Mouse-click crowdfunding has helped to democratize giving, allowing millions to shout down the 1 percent descended from robber baron philanthropists whose names are on the country’s oldest libraries dating back to days when this place was part of the huge Alturas County of the historic Idaho Territory. Blaine of today has it all.
How and Why We Give
For some, the goal is to save polar bears and even the New Jersey shore from climate change. Others give to help the Sun Valley Ski Patrol or the White Helmets of Syria Civil Defense secure new defibrillators. For still others, those with the wherewithal to buy naming rights on the new wing of a hospital, or, in the nexStage example, naming the performing arts center is important. Self-interest runs the gamut when it comes to philanthropy. Of course, there are beneficial tax implications for giving. The tax code, in all its complexity, invigorates at least high-level giving and helps to fund the nonprofit world, which, by some calculations, drives 12 percent of the Blaine County economy, well beyond the state and national averages for the sector. And that’s without the huge nonprofits that aren’t necessarily charitable organizations, like Battelle Energy Alliance, that runs facilities such asxs the Idaho National Laboratory under the U.S. Department of the Interior. Battelle, like many large organizations, nonprofit and for-profit, do maintain foundations for giving alongside their main enterprises like The Bill & Melinda Gates Foundation, which contributes widely in Idaho.
While the peripheral motivations for giving are myriad, at its core, the effort is an altruistic one, and one that, ironically, can be transformational for the donors.
Buddy Wilton has long been a champion of philanthropy, having served on numerous nonprofit boards, including that of St. Luke’s Wood River Foundation, the U.S. Ski Team and the Baptist Health South Florida Foundation. The Association of Philanthropy recognized his generosity, naming him Virginia’s philanthropist of the year in 2003. For Wilton, philanthropy is “being part of the community you live in. It is an opportunity to help others and make where you live a much better place. Giving is as easy as breathing. We must all do it. The greatest job of all is giving to others.”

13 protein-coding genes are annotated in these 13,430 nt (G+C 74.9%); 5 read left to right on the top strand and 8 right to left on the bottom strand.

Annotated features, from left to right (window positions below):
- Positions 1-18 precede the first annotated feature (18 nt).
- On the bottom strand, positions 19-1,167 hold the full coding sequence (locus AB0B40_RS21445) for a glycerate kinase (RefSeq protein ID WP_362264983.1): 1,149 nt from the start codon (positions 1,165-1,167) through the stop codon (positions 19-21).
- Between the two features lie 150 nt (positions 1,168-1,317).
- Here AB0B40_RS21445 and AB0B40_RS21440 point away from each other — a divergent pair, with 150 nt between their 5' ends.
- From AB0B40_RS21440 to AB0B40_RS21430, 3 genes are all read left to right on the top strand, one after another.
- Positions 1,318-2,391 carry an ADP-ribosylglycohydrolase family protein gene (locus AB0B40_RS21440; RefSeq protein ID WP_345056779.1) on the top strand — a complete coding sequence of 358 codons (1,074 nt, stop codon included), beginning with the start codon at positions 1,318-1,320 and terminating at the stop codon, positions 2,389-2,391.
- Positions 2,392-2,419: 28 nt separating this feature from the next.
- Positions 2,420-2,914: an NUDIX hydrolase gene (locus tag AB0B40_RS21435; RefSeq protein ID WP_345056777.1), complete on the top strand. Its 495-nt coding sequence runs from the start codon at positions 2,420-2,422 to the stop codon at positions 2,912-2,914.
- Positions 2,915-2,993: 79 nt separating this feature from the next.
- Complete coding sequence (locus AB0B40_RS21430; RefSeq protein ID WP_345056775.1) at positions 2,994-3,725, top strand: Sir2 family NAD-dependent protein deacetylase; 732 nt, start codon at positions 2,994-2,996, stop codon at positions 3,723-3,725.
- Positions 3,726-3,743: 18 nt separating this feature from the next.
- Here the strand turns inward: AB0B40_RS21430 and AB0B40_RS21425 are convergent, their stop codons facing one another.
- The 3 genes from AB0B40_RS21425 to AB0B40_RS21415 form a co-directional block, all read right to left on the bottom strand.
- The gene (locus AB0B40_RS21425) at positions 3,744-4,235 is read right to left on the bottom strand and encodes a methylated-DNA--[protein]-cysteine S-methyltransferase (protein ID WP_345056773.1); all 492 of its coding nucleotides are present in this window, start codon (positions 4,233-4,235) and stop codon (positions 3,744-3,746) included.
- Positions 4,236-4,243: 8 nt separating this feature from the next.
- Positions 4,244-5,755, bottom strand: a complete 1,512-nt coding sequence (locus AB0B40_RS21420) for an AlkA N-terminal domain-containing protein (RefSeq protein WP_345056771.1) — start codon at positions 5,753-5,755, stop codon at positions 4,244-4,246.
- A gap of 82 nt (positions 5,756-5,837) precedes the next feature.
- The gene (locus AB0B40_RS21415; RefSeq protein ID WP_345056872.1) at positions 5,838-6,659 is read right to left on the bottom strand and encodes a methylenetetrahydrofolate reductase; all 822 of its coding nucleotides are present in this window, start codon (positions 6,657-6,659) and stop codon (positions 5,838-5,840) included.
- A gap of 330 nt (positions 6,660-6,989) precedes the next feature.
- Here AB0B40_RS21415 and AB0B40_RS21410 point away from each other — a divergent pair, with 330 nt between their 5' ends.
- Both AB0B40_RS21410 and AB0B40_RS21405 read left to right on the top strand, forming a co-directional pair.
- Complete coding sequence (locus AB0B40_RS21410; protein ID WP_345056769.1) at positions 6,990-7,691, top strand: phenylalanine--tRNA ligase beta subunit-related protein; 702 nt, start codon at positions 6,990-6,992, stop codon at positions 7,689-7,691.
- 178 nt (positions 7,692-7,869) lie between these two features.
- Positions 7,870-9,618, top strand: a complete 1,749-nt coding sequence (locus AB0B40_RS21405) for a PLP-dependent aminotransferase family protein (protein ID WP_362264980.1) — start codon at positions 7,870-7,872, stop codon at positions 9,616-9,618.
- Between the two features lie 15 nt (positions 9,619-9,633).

Donations, grants and fees for services keep local nonprofits rolling along, but fundraising events happen almost weekly in the Valley, not including the big events like the annual Idaho Gives day organized by the Idaho Nonprofit Center each May.
An increasingly common and effective way to make a mark for good is in estate giving. Many Wood River Valley residents have worked with estate planning professionals to leave parts of their estates to benefit favorite nonprofits. Megan Thomas, chief development officer of the St. Luke’s Wood River Foundation has developed a “legacy-giving” program for the hospital, one that she is working to export to other nonprofits in the Valley. “Generous estate gifts have made a transformational difference for our hospital,” Thomas said. “Planned gifts, such as bequests or charitable trusts, can be an advantageous way to provide for a future gift. You can take care of yourself and leave a lasting legacy in the Wood River community.”